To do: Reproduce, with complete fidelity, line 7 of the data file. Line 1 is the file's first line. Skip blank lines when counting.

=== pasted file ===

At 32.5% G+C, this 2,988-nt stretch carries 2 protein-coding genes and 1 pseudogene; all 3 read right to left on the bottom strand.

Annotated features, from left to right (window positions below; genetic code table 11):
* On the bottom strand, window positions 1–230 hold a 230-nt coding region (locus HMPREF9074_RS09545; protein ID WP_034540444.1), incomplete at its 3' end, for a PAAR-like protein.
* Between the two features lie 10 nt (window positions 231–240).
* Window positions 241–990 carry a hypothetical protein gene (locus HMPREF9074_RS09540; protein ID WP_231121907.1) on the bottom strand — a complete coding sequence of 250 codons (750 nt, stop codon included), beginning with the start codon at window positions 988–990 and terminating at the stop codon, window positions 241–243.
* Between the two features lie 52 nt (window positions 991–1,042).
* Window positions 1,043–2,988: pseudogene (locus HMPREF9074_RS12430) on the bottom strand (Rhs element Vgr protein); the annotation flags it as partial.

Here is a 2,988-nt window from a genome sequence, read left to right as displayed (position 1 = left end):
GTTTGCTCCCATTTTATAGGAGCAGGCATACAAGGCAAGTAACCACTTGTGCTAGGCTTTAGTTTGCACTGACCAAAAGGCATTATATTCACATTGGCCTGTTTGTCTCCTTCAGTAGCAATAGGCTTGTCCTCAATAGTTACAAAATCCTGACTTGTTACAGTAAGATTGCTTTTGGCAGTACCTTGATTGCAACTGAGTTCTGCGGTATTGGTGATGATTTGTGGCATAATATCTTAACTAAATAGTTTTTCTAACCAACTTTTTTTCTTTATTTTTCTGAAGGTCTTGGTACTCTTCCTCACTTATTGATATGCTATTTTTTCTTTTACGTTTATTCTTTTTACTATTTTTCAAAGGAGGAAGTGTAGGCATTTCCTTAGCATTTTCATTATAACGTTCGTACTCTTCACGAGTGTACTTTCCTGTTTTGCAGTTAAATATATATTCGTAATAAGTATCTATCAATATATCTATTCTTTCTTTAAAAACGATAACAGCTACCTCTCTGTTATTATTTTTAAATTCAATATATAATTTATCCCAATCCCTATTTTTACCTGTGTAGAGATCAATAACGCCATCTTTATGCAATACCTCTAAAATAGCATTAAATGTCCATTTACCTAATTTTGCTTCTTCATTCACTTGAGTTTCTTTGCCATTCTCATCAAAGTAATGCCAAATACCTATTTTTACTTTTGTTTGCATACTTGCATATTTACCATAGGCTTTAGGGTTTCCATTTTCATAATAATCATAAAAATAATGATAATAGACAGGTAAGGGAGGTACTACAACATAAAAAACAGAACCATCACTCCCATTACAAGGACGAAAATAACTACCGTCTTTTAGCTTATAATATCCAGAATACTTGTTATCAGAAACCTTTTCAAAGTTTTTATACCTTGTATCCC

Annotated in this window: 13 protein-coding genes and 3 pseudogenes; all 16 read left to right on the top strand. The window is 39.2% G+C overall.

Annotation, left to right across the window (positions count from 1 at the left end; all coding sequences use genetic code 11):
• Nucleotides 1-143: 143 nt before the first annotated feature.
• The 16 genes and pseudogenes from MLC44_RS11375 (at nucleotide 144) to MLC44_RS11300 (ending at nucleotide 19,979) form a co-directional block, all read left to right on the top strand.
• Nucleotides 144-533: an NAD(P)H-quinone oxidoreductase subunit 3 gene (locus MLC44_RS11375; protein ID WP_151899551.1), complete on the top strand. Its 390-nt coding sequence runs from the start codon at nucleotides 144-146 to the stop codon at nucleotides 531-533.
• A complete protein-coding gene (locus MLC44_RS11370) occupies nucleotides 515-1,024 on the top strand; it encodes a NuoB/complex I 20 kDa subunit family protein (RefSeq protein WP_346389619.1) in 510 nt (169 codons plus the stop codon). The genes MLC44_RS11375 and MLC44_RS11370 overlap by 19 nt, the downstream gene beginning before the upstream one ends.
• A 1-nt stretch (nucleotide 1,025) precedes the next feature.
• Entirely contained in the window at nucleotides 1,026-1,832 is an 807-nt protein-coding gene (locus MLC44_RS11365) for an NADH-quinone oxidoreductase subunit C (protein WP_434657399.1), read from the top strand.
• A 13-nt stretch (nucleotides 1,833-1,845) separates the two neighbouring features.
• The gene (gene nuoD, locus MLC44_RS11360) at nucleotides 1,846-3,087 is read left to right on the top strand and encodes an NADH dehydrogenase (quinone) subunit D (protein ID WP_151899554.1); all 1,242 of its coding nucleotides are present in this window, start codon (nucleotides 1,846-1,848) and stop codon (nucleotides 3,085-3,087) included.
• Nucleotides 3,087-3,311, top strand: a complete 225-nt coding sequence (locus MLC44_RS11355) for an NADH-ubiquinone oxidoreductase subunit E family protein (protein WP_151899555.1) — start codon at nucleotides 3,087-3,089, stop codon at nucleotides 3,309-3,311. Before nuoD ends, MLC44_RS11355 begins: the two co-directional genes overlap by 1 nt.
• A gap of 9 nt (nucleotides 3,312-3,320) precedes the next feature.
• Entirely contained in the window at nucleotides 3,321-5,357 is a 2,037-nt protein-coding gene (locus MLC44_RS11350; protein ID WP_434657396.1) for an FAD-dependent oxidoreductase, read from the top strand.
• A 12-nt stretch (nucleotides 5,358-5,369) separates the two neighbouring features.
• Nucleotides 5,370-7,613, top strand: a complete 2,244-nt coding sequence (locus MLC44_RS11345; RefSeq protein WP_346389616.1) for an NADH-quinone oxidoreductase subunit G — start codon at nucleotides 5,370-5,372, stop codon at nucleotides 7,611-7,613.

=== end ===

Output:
* Window positions 1,043–2,988: pseudogene (locus HMPREF9074_RS12430) on the bottom strand (Rhs element Vgr protein); the annotation flags it as partial.